In this year of elections in Latin America, a half-forgotten name has re-emerged.
Daniel Ortega of the Sandinista National Liberation Front of Nicaragua (FSLN) was one of those who led the revolution that overthrew the 43-year dictatorship of the Somoza family in 1979. In 1984 he was elected president, but in 1990 he was defeated and replaced by a right wing alliance under Violeta Chamorro.
During the decade of Sandinista rule Ronald Reagan's government invested millions of dollars to undermine and destroy the new Nicaraguan state. A counter-revolutionary army, the Contras, waged a well financed war that left 50,000 dead. It culminated in 1990 with the Sandinistas' electoral defeat. By then, the mass of Nicaraguans had grown disillusioned with the Sandinistas, who had protected their middle class allies but brought little respite to those at the bottom of society. The Sandinistas had grown wealthy and remote from those who had supported them with such enthusiasm ten years earlier.
Since 1990 Ortega has presented himself as a presidential candidate four times - and each time he has lost by a larger margin. While those in Europe and the US who enthusiastically supported him in earlier times remember Ortega as a symbol of the revolution against Somoza, his reputation within Nicaragua is very different. Before they left office the Sandinistas pillaged the state, transferring state owned properties into their private estates and diverting state bank accounts into private hands. Ortega, meanwhile, remained as leader of the Sandinista group in the national assembly. And while he retained some power there, mass support was waning fast. Within the FSLN, debate was stifled and any challenge to Ortega was met with repression. A stetson hat and cowboy boots came to replace the olive green uniform of the Sandinistas.
The FSLN was never a particularly democratic organisation - its main slogan was "let the National Directorate decide" - but increasingly the FSLN became a one-man machine, and some of the old members began to peel away. In the mid-1990s a group of Sandinismo's leading figures - former vice president Sergio Ramirez, former minister of culture Ernesto Cardenal, and guerrilla leader Dora Maria Tellez - formed a new party, the Movement for Sandinista Renewal (MRS). But the MRS failed to make much of an impact on Ortega's hold on the FSLN. It was when Ortega's daughter publicly accused him of sexual assault and bullying that the mask really started to fall away. Meanwhile Ortega was beginning to build links with leading figures in the US.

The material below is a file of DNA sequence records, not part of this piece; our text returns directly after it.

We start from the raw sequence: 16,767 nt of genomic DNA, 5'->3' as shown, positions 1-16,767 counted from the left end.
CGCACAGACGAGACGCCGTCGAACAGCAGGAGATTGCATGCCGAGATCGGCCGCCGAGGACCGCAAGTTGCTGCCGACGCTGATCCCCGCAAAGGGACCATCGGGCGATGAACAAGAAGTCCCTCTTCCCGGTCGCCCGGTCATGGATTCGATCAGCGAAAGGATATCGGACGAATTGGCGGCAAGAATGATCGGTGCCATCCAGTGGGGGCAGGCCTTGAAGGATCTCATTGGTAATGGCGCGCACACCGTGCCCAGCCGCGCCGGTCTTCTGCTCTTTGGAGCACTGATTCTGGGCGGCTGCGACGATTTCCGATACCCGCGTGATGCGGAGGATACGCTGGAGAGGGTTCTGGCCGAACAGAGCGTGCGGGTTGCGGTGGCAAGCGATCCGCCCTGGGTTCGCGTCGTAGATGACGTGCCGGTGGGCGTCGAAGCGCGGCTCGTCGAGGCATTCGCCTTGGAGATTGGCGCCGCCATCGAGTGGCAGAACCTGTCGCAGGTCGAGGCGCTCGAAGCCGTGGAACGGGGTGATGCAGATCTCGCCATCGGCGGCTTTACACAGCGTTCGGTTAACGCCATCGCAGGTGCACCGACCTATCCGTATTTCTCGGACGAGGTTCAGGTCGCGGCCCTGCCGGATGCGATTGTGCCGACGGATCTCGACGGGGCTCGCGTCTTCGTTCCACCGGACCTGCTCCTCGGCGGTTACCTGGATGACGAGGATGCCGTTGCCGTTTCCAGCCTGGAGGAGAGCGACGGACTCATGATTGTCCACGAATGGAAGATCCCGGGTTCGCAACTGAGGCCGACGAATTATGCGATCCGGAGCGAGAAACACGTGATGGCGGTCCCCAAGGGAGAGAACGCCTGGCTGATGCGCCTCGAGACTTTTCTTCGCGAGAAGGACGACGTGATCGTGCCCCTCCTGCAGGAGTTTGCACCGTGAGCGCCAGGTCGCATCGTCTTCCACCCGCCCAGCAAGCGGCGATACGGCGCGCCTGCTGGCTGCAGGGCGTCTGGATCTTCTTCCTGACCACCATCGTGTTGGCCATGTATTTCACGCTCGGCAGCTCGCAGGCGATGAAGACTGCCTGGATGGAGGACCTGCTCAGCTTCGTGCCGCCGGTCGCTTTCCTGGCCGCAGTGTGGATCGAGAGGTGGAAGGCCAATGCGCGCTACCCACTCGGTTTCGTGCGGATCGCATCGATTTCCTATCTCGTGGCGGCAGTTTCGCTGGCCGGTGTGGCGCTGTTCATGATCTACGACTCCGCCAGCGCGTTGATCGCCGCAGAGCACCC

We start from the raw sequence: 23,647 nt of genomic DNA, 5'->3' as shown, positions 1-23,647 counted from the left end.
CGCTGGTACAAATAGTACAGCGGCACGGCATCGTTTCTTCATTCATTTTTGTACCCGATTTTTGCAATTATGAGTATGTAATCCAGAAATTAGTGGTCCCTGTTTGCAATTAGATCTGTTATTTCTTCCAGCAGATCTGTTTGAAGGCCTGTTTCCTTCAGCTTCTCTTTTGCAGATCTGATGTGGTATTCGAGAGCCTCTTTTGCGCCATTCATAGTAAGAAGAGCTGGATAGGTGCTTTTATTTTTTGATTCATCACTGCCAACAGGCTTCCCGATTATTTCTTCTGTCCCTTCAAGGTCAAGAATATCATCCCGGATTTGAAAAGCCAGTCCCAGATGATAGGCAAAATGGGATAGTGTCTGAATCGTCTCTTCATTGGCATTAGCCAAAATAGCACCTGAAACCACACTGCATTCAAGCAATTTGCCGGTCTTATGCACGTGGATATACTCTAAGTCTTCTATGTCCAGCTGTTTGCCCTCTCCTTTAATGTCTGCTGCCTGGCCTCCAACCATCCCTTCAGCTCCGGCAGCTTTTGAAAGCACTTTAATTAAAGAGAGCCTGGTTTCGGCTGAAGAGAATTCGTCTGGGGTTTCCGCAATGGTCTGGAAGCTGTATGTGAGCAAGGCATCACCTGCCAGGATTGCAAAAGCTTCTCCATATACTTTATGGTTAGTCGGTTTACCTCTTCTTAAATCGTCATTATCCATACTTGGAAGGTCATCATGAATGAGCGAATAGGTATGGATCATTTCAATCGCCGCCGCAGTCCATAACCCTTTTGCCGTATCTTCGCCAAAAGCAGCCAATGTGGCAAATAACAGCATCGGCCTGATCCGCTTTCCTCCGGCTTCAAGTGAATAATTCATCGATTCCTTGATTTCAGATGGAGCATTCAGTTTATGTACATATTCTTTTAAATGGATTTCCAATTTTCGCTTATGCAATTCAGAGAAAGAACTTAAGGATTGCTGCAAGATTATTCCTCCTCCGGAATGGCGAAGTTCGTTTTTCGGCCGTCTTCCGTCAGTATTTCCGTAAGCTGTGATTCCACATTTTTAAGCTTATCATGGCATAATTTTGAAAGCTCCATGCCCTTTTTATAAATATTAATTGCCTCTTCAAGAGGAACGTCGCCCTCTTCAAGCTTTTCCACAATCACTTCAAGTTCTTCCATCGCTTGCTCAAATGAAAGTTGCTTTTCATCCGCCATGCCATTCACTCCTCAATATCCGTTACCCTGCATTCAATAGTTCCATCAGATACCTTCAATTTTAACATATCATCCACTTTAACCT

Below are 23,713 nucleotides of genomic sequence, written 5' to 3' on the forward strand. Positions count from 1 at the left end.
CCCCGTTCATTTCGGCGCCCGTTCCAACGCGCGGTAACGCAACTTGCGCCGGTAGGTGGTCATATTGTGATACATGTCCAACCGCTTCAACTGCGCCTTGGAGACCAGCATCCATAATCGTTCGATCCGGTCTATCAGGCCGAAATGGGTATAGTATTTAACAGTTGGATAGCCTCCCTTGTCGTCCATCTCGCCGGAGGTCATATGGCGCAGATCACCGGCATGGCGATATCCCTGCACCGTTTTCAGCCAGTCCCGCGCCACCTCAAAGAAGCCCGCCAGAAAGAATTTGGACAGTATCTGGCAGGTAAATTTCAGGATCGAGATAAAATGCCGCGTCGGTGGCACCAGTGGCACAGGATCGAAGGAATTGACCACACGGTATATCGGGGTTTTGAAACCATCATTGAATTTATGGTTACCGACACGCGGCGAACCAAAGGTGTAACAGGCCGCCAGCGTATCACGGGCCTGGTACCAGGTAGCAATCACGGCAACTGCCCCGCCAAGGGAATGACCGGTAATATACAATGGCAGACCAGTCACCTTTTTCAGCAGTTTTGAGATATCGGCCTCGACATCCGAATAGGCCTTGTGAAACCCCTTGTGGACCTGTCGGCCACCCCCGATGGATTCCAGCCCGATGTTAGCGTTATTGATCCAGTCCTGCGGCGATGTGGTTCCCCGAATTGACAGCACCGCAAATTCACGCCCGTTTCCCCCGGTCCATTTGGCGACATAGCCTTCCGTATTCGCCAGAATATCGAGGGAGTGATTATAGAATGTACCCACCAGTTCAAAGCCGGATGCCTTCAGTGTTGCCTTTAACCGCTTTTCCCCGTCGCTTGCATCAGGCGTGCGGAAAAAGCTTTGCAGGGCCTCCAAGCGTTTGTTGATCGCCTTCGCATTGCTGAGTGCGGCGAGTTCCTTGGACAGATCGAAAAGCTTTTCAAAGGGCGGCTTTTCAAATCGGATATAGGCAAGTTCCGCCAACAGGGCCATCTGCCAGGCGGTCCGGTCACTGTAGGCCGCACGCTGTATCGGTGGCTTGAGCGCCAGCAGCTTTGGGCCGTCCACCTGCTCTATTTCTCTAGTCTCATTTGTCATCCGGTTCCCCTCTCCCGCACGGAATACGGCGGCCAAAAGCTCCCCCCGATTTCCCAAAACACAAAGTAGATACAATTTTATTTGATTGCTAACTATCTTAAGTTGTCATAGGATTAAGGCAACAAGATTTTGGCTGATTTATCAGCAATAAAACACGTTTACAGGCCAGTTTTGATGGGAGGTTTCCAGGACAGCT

In 2000 Arnaldo Alaman became Nicaragua's president. A deeply corrupt banker, his distribution of whatever investment capital came into the country as graft and bribery was soon exposed. By 2004 he was accused of misuse of some $20 million and jailed. Yet a year later, he was out of jail, and Ortega forged an alliance with him against the latest reactionary president, Enrique Bolaños.
The next presidential elections will be in November, and Ortega seems to think he has a chance of victory. Commentators abroad who seem to be unaware of Ortega's real role have argued that this victory would be another link to the chain of radical governments on the continent. Of course, Ortega has opponents on the right, but the biggest threat to him comes from the coalition of ex-Sandinistas led by the former mayor of Managua, Herty Lewites.
Nicaragua's economic situation is disastrous, yet Ortega and his organisation supported a new Central American Regional Block integrating Central America into the global economy. No wonder, then, that recent Ortega rallies attracted only a few hundred people, even though thousands had taken to Managua's streets just days before in protests at new neo-liberal measures.
The truth is that Daniel Ortega is no longer the leader of a mass movement but a politician concerned only with power. To make public alliances with the corrupt and disgraced politicians who oversaw the impoverishment of the mass of ordinary Nicaraguans is to make a mockery of the claim to represent a revolutionary liberation front.
Mike Gonzalez is head of Hispanic studies at the University of Glasgow.